As for the warm weather loving crops that weren’t planted into fabric i.e. sweet potato, melons etc we’re hoping that the upcoming warm weather really gives them a boost as they’ve been missing the sun!



Share 8 & 9 and a farmer high five on our first succession of sweet corn.  

It’s looking like our first succession of sweet corn will be ready for shares next week (fingers crossed).  It’ll be the earliest in the season we’ve ever had it!  We decided to do 4 successions of corn this year.  In past years we’ve done 3 successions that were all seeded directly into the field in early June.  This means a whole lot more weeding, thinning and more work for the farmers.  This year I seed started them in the prop house in 128 cell trays (2,500 plants per succession) and planted out a few weeks later.  They are all different varieties with a similar harvest date so I was able to space them out 14 days apart so there isn’t any cross pollinating (which would mean sad, starchy corn).   Our first succession went in mid-may which means we’ll all be enjoying it soon!  It’s a risk trying new things but it’s also really exciting and brings up a whole new slew of possibilities.  We’re growing better all the time.

Over the weekend Brian and I planted out our first Fall crops:  romanesco, cauliflower and broccoli – over 2800 row ft/1850 plants!!!!  We still have loads more to plant over the next few weekends… kale, collards, chard, cabbage, storage crops, roots, beets, our last succession of cucumbers and squash, a second fall succession of broccoli, cauliflower and romanesco etc.  So. Many. Plants.   We started our overwintering crops – purple sprouting broccoli and ow cauliflower too!  And got our final round of storage carrots seeded (1,500 row ft) that we will hopefully flame in the next 5 days.  So many things to look forward to – we’re lovin’ it!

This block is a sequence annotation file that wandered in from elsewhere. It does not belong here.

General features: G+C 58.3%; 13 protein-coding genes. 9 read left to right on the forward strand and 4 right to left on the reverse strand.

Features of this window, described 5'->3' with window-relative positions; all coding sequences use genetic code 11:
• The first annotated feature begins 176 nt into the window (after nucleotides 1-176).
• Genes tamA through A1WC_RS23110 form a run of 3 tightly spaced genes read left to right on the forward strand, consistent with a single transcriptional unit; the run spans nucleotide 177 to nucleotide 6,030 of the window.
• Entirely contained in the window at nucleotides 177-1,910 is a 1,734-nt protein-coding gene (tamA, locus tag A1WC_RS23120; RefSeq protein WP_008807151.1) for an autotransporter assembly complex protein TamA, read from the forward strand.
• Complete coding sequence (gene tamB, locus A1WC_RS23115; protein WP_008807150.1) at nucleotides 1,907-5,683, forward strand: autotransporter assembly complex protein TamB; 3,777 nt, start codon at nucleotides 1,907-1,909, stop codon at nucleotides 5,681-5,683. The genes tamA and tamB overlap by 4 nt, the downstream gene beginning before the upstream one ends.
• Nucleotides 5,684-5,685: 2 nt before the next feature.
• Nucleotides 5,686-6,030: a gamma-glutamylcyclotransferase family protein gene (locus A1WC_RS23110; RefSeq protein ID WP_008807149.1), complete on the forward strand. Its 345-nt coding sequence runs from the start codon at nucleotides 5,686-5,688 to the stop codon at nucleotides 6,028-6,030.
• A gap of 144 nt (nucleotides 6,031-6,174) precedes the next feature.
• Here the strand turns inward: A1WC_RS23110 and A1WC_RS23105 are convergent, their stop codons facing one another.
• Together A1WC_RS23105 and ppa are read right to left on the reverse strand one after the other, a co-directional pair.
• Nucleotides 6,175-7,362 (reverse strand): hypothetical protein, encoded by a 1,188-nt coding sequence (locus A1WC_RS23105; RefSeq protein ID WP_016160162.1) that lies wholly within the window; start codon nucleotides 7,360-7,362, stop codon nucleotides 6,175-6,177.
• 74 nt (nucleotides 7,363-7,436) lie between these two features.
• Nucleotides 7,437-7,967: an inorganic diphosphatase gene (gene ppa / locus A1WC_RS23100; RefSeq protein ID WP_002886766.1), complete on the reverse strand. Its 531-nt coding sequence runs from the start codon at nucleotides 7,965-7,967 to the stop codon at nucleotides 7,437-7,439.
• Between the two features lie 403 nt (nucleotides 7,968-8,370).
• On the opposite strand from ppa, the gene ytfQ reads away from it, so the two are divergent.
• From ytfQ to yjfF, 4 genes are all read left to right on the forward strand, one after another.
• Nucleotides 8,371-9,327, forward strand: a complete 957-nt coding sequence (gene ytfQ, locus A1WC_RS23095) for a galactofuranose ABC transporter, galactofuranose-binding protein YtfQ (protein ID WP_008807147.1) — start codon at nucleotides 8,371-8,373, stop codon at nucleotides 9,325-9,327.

Summer Broccoli!  Woot woot!  The G tractor in the new pole barn and the herd enjoying some lush pasture.  

So many things happen this time of year…. just when we think June is crazy… July, August and September roll around.  We’ve got quite a list of giant to-do’s in the coming weeks… our massive onion harvest will get under way in the next month, potato harvest, bucking 30 tons of hay (60,000lbs) in the barn to feed our cows all winter long, building a couple of 30×96 high tunnels, planting all our fall and winter crops…. All while making three square meals (well, who are we kidding.. there’s second breakfast too and usually a mid day berry smoothie) that fuel these two crazy farmers  Is anyone else getting sleepy just reading about it?  😉

The pole barn project is also coming along nicely.  The next step is finishing up the electrical wiring, then installing the insulation and getting the garage doors on there.  We should be only a few weeks out and are excited to start utilizing the new building… just in time for curing storage onions!


Summer chicory!, Brian and one of the many farm jobs, and our most recently flamed carrot beds just before the carrots emerged!  

We hope you’ve been enjoying the first tastes of summer and hope that with all the sun and heat the summer bounty will arrive at our doorstep.. or, your CSA farm pick up!

With kind regards,

Your Farmers

Jess & Brian

dirty hands, clean hearts


3/4 of an acre of winter squash… think we planted enough?  😉